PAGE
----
On September 24, 2017 President Trump announced an extended and enhanced version of the travel ban that was previously in place under Executive Order 13780 (EO-2). The Presidential Proclamation titled “Enhancing Vetting Capabilities and Processes for Detecting Attempted Entry into the United States by Terrorists or other Public-Safety Threats,” a related Fact Sheet, and FAQs for the new ban are available on the White House website. As with EO-2, the ban affects immigrant and nonimmigrant visa issuance only. Therefore, nationals from the affected countries who already hold visas will not have those revoked. The U.S. Department of State has also announced that previously scheduled visa appointments will not be cancelled.
The following table issued by the Department of State details the new restrictions for nationals of these countries:
The Department of State outlines two phases of implementation:
Phase 1: For nationals of Iran, Libya, Syria, Yemen, and Somalia, as of 3:30 p.m. EDT on Sunday, September 24, 2017 and until 12:01 a.m. EDT on Wednesday October 18, 2017, they remain under suspension of travel (i.e., prevention of visa issuance) unless they can meet the U.S. Supreme Court’s bona fide “close family” or “U.S. entity” exemptions. As of 3:30 p.m. EDT on Sunday, September 24, 2017, nationals of Sudan are no longer subject to travel restrictions.
Phase 2: Beginning at 12:01 a.m. EDT of Wednesday, October 18, 2017, restrictions related to nationals of Chad, Iran, Libya, North Korea, Syria, Venezuela, Yemen, and Somalia go into effect, and the bona fide relationship exemptions will no longer apply.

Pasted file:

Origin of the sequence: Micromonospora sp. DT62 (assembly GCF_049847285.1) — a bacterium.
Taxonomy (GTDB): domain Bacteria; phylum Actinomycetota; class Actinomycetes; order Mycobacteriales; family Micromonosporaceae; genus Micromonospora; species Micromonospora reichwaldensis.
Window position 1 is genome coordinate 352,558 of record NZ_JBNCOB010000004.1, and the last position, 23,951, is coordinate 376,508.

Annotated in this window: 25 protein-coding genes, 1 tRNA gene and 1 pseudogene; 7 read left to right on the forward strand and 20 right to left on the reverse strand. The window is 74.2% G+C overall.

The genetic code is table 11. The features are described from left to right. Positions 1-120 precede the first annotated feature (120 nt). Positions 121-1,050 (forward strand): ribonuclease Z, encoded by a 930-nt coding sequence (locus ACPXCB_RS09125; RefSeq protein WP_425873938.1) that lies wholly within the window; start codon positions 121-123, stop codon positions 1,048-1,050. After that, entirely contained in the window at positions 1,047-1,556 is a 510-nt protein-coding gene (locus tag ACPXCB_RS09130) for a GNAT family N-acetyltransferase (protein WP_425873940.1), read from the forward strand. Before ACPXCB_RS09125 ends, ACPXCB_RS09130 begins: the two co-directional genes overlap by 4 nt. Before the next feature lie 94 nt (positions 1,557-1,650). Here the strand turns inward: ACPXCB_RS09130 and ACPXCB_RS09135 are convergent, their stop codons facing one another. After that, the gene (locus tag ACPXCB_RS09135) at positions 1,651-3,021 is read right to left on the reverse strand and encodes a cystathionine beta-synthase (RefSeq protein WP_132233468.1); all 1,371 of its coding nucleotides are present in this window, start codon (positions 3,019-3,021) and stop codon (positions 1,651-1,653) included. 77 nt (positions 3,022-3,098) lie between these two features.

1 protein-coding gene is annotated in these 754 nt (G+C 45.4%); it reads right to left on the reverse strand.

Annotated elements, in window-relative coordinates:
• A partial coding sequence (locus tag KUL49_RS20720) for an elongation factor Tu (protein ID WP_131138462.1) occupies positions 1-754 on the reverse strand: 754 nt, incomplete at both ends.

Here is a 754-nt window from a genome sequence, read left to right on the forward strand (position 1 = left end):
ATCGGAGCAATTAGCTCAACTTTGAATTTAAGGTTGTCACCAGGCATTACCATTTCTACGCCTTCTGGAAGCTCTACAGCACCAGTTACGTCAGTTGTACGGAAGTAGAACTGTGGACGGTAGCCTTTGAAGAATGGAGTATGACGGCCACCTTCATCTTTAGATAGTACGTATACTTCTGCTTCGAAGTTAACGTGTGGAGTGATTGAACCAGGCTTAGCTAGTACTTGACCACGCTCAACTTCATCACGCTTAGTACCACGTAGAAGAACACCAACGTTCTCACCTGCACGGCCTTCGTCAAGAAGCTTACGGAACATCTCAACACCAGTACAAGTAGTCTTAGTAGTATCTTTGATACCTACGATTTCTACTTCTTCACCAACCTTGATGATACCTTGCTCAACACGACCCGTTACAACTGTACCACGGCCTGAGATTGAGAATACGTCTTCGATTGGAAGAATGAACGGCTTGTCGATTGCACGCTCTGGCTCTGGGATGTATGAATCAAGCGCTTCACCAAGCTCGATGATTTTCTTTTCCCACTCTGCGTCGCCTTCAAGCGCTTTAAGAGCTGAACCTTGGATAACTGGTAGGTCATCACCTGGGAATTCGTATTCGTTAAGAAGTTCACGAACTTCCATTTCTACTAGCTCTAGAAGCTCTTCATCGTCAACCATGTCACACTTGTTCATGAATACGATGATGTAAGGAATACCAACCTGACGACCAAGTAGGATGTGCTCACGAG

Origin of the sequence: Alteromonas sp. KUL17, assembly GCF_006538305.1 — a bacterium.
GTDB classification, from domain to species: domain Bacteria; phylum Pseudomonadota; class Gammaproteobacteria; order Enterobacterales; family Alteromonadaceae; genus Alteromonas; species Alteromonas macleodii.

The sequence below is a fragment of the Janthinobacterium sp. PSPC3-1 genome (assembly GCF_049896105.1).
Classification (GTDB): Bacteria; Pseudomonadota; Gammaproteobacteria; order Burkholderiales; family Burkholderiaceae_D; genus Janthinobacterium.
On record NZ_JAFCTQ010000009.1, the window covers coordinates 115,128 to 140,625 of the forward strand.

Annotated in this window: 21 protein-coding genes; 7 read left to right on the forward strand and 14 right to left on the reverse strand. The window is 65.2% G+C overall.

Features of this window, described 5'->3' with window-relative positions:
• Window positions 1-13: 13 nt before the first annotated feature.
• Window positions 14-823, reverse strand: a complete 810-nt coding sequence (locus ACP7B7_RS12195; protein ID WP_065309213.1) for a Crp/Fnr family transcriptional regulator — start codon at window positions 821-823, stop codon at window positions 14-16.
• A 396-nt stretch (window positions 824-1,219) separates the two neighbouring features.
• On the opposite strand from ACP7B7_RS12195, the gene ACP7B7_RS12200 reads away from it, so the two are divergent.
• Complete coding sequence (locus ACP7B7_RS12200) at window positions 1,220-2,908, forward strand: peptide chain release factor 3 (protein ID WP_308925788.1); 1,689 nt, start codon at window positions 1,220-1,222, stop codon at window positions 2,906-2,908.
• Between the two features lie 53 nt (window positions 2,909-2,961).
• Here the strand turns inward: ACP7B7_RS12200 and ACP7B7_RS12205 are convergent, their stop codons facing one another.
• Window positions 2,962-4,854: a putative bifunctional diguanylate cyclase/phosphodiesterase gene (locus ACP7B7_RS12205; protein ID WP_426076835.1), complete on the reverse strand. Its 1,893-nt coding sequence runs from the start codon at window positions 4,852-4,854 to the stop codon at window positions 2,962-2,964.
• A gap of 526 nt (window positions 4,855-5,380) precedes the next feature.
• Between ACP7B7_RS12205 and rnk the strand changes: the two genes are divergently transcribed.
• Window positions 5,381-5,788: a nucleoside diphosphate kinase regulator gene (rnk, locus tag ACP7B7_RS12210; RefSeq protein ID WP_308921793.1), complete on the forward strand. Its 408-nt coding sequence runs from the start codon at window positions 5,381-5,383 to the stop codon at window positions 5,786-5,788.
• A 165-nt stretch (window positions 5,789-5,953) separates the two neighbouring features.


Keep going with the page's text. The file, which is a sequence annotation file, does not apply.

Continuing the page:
There are several exemptions to the Travel Ban detailed by the Department of State, including:
- Any affected national already in the United States;
- Any affected national who already has a valid visa;
- Any affected national who is already a Lawful Permanent Resident (“green card” holder);
- Any affected national who has a non-visa travel document, such as an advance parole;
- Any dual national of a designated country when traveling on a passport issued by a non-designated country;
- Any applicant who has been granted asylum, refugee status, or related protections;
- Canadian Permanent Residents may qualify for a case-by-case waiver;
- A “national interest” waiver will be available on a case-by-case basis; and
- Medical waivers may be available on a case-by-case basis.
Finally, nationals of Iraq who seek to enter the United States are to be subject to additional scrutiny to determine if they pose risks to the national security or public safety of the United States. We are watching these developments and agency interpretations closely.
© Jewell Stewart & Pratt PC 2017